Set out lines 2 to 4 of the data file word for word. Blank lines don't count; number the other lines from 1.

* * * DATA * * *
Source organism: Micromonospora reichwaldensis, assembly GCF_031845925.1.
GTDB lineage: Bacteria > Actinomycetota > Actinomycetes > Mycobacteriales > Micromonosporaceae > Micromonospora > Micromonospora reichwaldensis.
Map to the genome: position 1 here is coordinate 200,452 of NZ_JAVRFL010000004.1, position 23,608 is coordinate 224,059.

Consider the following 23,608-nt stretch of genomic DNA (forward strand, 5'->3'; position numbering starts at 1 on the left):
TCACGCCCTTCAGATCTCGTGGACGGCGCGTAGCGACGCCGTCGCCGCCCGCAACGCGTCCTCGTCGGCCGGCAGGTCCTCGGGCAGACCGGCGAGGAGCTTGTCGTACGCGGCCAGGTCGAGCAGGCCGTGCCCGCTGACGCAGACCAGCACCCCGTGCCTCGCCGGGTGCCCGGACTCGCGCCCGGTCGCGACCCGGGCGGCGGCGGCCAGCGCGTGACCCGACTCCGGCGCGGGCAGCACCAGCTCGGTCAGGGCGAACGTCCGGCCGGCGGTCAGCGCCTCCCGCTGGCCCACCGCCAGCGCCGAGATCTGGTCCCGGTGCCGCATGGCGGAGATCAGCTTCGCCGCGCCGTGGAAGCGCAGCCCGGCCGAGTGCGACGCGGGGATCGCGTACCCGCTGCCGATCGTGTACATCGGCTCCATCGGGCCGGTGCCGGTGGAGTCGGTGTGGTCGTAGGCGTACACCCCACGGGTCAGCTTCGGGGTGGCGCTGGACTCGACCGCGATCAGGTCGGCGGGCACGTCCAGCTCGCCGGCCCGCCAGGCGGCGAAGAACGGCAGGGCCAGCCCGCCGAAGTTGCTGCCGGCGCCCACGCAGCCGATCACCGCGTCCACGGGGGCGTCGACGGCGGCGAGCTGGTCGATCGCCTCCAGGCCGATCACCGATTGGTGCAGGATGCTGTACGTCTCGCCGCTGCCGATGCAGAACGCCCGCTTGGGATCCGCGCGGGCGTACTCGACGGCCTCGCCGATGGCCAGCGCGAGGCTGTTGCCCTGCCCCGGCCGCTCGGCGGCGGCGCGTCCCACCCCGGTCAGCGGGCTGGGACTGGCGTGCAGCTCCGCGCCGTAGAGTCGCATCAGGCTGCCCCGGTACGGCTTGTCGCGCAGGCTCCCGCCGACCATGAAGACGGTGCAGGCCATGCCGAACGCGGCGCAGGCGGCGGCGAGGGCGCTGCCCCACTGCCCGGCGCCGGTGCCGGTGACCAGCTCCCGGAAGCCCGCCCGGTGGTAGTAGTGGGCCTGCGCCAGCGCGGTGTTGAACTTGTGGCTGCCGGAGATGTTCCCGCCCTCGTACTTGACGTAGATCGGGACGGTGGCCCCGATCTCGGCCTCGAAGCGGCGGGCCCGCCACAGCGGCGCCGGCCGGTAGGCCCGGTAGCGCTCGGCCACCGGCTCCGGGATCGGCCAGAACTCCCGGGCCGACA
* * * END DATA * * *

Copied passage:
GTDB lineage: Bacteria > Actinomycetota > Actinomycetes > Mycobacteriales > Micromonosporaceae > Micromonospora > Micromonospora reichwaldensis.
Map to the genome: position 1 here is coordinate 200,452 of NZ_JAVRFL010000004.1, position 23,608 is coordinate 224,059.

Consider the following 23,608-nt stretch of genomic DNA (forward strand, 5'->3'; position numbering starts at 1 on the left):